What science is all about — Inference to the Best Explanation

6 March, 2014 at 11:08 | Posted in Theory of Science & Methodology | 1 Comment


And if you want to know more on science and inference, the one book you should read is Peter Lipton‘s Inference to the Best Explanation (2nd ed, Routledge, 2004). A truly great book that has influenced my own scientific thinking tremendously.

If you’re looking for a more comprehensive bibliography on Inference to the Best Explanation, Lord Keynes has a good one here. [And for those who read Swedish, I self-indulgently recommend this.]


1 Comment

  1. Inference to the best explanation requires substantial knowledge which if inferred in turn by best explanation leads to circularity. Example: we saw a Swedish man on a street in Rome and we concerned where he came from. We make the following inference:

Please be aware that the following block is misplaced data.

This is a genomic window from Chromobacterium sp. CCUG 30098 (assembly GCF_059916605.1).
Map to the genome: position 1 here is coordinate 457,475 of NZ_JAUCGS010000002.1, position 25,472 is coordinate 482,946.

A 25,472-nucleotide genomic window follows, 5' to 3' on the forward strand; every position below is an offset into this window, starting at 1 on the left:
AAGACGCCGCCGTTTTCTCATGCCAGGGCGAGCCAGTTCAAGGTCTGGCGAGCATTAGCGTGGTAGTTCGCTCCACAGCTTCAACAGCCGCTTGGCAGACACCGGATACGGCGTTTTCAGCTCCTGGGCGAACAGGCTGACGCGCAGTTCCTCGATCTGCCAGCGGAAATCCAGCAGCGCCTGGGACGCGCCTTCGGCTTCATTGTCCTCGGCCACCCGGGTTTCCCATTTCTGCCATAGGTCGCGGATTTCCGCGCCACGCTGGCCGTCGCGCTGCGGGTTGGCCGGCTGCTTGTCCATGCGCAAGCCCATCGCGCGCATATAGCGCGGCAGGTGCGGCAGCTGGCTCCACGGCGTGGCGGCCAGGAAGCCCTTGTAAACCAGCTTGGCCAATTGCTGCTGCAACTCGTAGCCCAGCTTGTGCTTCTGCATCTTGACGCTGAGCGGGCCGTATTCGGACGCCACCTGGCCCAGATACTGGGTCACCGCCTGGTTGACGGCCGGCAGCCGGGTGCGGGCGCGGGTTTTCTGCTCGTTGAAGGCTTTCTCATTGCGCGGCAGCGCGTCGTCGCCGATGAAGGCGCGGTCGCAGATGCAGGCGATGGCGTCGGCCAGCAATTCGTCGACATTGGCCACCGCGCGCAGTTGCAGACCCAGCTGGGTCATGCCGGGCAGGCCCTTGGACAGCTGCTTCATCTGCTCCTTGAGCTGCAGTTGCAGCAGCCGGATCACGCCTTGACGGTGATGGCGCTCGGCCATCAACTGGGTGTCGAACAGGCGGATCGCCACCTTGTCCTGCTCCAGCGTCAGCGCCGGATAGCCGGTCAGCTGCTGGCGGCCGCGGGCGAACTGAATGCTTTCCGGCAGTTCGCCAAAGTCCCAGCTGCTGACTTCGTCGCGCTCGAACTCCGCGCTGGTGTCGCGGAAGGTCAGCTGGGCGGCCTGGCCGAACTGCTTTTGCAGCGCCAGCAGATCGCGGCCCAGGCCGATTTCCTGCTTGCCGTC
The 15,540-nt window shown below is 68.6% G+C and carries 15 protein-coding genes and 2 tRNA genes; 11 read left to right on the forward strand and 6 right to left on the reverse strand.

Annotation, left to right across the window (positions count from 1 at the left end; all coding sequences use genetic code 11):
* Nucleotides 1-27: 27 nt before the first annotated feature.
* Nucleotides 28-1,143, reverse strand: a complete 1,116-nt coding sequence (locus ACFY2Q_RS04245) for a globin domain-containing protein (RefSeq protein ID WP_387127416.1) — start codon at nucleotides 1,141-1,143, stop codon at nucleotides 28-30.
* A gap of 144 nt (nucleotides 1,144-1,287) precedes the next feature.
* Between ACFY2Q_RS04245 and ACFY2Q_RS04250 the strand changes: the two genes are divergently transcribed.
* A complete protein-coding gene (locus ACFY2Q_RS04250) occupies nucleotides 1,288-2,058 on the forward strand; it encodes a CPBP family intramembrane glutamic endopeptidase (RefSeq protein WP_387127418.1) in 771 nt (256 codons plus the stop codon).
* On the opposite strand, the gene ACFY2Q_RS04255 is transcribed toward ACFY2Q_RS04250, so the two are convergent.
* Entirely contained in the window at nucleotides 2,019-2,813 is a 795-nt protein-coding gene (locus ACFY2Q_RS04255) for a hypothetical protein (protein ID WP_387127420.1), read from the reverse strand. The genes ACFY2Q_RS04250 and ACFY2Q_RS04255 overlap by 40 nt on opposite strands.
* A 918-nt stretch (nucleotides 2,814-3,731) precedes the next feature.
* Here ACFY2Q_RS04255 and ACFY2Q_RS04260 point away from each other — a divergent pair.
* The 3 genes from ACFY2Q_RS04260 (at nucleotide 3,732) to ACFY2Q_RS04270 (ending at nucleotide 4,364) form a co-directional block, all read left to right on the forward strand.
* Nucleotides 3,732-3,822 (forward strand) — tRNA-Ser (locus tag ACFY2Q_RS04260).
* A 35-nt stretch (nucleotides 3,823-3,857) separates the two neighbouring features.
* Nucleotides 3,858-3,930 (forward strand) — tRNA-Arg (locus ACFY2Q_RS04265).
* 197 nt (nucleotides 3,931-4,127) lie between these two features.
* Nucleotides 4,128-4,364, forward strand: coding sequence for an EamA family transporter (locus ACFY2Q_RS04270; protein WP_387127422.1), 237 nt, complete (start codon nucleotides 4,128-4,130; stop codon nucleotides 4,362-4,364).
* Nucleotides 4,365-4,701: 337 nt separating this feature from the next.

1. All people in a particular address in Rome are known to be Swedish (rule)
    2. The man we saw is Swedish and was walking near that address (observation)
    3. The man we saw lives at that address in Rome (Fact or explanation)

    To reach such explanation we need the observation and the rule. However, the problem is that the rule also demands such explanation.

    In other words, there can be no inference without predetermined rules and these rules cannot be determined by ITBE otherwise we are in circular reasoning.

    P.S. The accent in the video was terrible and so saw the superficial treatment of the subject.

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